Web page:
A century-old church in Plaza Midwood will be redeveloped into an arts campus
A church that dates back to the 1920s on a prominent corner of The Plaza will be salvaged and redeveloped into a cultural arts hub.
What’s happening: Arts+, a Charlotte nonprofit that for more than 50 years has worked to make arts education accessible, will renovate Plaza Presbyterian Church.
- It will take three years to upfit the church, with construction likely starting within a year and a half, according to an announcement from the nonprofit Tuesday.
- Once complete, the property will house Arts+ offices, Charlotte Youth Choir, summer camps, and music and visual arts programs. It will also create much-needed space for other local organizations.
Why it matters: Charlotte, sometimes called the “City of Churches,” has seen many of its houses of worship torn down in recent years and replaced with apartments or other new development. The Arts+ campus is one of the rare cases where a historic church’s architecture will be preserved.
- The project will maintain as much of the three buildings, including the sanctuary, as possible, according to Arts+.
- It’s located on 2.19 acres, where Parkwood and Mecklenburg avenues meet.
What they’re saying: “Just to envision what this type of campus could mean to the immediate surrounding area, and the broader area as well, it’s exciting to think about — to be able to have that type of resource to nonprofits who struggle for space,” says Devlin McNeil, president and executive director at Arts+. “I’ve been living it. So I know how difficult it can be.”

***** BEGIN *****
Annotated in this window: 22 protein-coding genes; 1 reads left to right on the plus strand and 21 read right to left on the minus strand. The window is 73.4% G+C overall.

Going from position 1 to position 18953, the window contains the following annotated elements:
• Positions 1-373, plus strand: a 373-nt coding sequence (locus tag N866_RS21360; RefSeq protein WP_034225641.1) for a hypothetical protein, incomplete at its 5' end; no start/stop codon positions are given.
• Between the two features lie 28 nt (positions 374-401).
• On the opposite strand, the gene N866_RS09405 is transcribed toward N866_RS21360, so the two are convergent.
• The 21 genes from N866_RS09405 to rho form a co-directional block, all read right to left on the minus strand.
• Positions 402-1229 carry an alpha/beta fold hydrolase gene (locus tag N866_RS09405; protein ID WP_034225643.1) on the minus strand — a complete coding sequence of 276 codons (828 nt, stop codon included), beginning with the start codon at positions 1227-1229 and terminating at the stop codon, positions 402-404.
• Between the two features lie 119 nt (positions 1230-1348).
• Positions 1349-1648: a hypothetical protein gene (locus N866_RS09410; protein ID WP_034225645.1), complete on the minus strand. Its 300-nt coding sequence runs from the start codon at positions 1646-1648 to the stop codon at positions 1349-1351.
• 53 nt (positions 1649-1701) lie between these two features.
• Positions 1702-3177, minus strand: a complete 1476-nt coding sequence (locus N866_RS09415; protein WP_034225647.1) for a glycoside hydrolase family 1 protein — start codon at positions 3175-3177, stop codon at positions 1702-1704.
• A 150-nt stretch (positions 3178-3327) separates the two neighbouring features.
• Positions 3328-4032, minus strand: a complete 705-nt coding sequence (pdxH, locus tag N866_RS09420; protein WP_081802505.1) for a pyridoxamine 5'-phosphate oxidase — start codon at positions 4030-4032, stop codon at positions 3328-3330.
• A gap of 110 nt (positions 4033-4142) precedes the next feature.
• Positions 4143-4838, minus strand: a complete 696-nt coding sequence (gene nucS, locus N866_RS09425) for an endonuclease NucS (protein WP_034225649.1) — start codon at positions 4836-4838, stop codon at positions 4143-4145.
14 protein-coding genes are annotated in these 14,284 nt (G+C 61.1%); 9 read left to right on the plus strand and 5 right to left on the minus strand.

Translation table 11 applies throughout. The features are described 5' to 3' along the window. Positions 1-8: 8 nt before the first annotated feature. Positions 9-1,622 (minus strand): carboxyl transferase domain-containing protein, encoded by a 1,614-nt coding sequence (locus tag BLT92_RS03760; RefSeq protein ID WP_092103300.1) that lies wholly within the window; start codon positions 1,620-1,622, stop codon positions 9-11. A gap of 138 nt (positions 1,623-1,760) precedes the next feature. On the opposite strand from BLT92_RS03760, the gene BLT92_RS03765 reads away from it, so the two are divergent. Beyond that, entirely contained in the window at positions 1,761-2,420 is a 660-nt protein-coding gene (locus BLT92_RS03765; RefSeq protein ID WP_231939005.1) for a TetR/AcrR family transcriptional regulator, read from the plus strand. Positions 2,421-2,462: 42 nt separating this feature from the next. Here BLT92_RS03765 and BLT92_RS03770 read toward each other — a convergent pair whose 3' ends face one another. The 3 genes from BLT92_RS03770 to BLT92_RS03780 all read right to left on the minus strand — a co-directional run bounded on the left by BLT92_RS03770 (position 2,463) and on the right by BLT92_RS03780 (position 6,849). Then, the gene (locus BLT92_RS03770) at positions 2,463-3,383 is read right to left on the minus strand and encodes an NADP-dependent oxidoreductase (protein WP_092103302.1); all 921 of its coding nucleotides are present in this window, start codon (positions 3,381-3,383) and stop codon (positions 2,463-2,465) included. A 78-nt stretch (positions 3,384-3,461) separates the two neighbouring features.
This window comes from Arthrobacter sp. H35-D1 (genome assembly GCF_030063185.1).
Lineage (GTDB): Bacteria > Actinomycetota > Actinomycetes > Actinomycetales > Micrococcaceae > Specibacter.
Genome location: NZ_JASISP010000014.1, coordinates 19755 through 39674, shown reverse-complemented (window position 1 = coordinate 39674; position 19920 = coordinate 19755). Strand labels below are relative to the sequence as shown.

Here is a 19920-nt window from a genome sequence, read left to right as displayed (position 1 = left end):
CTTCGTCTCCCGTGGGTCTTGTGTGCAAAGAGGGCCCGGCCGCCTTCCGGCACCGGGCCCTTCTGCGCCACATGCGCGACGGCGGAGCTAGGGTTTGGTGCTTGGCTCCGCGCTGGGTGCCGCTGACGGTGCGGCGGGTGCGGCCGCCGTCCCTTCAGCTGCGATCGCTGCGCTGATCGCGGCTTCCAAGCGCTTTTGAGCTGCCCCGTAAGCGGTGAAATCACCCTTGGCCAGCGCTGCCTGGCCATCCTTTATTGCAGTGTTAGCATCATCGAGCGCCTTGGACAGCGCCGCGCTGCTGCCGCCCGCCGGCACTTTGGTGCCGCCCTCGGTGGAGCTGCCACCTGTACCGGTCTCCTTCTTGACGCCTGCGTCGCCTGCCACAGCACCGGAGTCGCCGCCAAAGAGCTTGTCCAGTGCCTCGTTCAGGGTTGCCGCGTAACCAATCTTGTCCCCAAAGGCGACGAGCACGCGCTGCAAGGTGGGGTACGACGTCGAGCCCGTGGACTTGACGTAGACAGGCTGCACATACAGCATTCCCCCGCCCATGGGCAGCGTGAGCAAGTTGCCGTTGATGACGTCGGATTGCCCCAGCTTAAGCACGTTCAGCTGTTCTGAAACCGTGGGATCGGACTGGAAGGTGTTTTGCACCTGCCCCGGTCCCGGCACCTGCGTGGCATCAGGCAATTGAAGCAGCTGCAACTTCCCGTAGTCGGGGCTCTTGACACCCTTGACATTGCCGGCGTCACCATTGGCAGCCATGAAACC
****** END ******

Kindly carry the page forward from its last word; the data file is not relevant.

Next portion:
Details: Arts+ will campaign to raise $15 million to $18 million for the construction. A few million of that will go into an endowment for yearly operations.
- The old preschool building is in good shape, but a third building that will house offices may call for more remediation, McNeil tells Axios. The sanctuary will take the most work.
- “We want to make sure that it is a functional, higher-quality, performance theater space,” McNeil says, “and we would obviously preserve the outside structure and as much of the inside as we can, with the stained glass and the arches.”
Context: Arts+ has been searching for a permanent home since it moved out of Spirit Square in 2021, after two-plus decades there. Spirit Square closed for the construction of a new main library and a mixed-use development, displacing several nonprofits. Temporarily, Arts+ has been at Ascend Nonprofit Solutions in Uptown.
- Meanwhile, the Presbytery of Charlotte, which has more than 90 churches in the southern piedmont, was searching for parties interested in bringing a new use to the old church. Plaza Presbyterian Church held its final worship service in June 2022. The church closed due to declining membership and financial strains.
Zoom out: Churches all over are increasingly looking to sell their old buildings. It’s often more cost effective to rent space in schools or shopping malls, as the Charlotte Ledger reported.
- Over the last three years, only about 30% of U.S. adults surveyed by Gallup said they had attended a religious service in the past seven days.
- Other times, they’re demolished and their prime real estate is given fresh life. Johnston Memorial Presbyterian Church on 36th Street, for instance, was razed for a multi-story apartment building underway called Centro NoDa.
- In a controversial move, Sharon United Methodist Church in SouthPark, along with its landmark steeple, was bulldozed and replaced with a mixed-use development a few years ago. The project included a new home for the congregation.
What’s next: Arts+ and The Presbytery expect to finalize a 50-year lease by November. Construction may start about 12 months after that, McNeil says.
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